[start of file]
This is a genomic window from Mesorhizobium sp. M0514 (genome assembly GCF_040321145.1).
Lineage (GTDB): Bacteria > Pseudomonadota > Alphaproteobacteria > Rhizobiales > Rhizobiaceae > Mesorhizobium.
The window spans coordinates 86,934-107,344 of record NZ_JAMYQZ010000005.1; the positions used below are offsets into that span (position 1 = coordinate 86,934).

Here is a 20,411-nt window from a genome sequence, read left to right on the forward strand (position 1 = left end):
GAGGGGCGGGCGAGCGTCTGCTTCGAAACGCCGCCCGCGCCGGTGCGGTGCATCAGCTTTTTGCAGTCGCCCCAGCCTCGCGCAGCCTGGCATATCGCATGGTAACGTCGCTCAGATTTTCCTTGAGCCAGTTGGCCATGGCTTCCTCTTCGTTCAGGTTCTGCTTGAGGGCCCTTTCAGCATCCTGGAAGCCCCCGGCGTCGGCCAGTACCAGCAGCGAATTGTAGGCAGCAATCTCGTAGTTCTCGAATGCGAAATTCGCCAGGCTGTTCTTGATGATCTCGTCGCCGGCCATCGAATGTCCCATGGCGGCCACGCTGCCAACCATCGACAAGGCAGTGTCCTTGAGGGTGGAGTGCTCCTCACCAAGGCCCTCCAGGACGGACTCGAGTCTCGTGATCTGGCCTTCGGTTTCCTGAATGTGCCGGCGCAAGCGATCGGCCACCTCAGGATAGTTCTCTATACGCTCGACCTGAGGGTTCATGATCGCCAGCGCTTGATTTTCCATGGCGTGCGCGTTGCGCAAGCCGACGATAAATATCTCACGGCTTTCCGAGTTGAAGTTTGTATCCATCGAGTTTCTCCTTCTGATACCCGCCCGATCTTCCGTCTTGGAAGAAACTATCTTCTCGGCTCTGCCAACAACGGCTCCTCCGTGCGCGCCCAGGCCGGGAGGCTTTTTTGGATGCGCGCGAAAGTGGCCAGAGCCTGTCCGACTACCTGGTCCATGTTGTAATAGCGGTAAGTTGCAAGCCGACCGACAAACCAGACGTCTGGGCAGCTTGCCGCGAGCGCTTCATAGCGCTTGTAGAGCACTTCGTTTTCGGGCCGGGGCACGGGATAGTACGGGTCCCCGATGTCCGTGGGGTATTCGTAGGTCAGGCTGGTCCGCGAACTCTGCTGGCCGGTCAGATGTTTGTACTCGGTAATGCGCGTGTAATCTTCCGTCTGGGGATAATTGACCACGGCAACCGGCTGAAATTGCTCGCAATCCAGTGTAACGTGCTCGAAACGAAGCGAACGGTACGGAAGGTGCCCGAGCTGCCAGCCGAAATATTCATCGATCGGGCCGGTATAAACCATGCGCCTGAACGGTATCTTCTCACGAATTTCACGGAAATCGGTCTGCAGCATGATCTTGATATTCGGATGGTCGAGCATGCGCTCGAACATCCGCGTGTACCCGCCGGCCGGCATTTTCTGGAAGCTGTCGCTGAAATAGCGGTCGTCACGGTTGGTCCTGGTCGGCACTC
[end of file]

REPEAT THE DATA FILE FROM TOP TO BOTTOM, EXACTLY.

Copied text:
This is a genomic window from Mesorhizobium sp. M0514 (genome assembly GCF_040321145.1).
Lineage (GTDB): Bacteria > Pseudomonadota > Alphaproteobacteria > Rhizobiales > Rhizobiaceae > Mesorhizobium.
The window spans coordinates 86,934-107,344 of record NZ_JAMYQZ010000005.1; the positions used below are offsets into that span (position 1 = coordinate 86,934).

Here is a 20,411-nt window from a genome sequence, read left to right on the forward strand (position 1 = left end):
GAGGGGCGGGCGAGCGTCTGCTTCGAAACGCCGCCCGCGCCGGTGCGGTGCATCAGCTTTTTGCAGTCGCCCCAGCCTCGCGCAGCCTGGCATATCGCATGGTAACGTCGCTCAGATTTTCCTTGAGCCAGTTGGCCATGGCTTCCTCTTCGTTCAGGTTCTGCTTGAGGGCCCTTTCAGCATCCTGGAAGCCCCCGGCGTCGGCCAGTACCAGCAGCGAATTGTAGGCAGCAATCTCGTAGTTCTCGAATGCGAAATTCGCCAGGCTGTTCTTGATGATCTCGTCGCCGGCCATCGAATGTCCCATGGCGGCCACGCTGCCAACCATCGACAAGGCAGTGTCCTTGAGGGTGGAGTGCTCCTCACCAAGGCCCTCCAGGACGGACTCGAGTCTCGTGATCTGGCCTTCGGTTTCCTGAATGTGCCGGCGCAAGCGATCGGCCACCTCAGGATAGTTCTCTATACGCTCGACCTGAGGGTTCATGATCGCCAGCGCTTGATTTTCCATGGCGTGCGCGTTGCGCAAGCCGACGATAAATATCTCACGGCTTTCCGAGTTGAAGTTTGTATCCATCGAGTTTCTCCTTCTGATACCCGCCCGATCTTCCGTCTTGGAAGAAACTATCTTCTCGGCTCTGCCAACAACGGCTCCTCCGTGCGCGCCCAGGCCGGGAGGCTTTTTTGGATGCGCGCGAAAGTGGCCAGAGCCTGTCCGACTACCTGGTCCATGTTGTAATAGCGGTAAGTTGCAAGCCGACCGACAAACCAGACGTCTGGGCAGCTTGCCGCGAGCGCTTCATAGCGCTTGTAGAGCACTTCGTTTTCGGGCCGGGGCACGGGATAGTACGGGTCCCCGATGTCCGTGGGGTATTCGTAGGTCAGGCTGGTCCGCGAACTCTGCTGGCCGGTCAGATGTTTGTACTCGGTAATGCGCGTGTAATCTTCCGTCTGGGGATAATTGACCACGGCAACCGGCTGAAATTGCTCGCAATCCAGTGTAACGTGCTCGAAACGAAGCGAACGGTACGGAAGGTGCCCGAGCTGCCAGCCGAAATATTCATCGATCGGGCCGGTATAAACCATGCGCCTGAACGGTATCTTCTCACGAATTTCACGGAAATCGGTCTGCAGCATGATCTTGATATTCGGATGGTCGAGCATGCGCTCGAACATCCGCGTGTACCCGCCGGCCGGCATTTTCTGGAAGCTGTCGCTGAAATAGCGGTCGTCACGGTTGGTCCTGGTCGGCACTC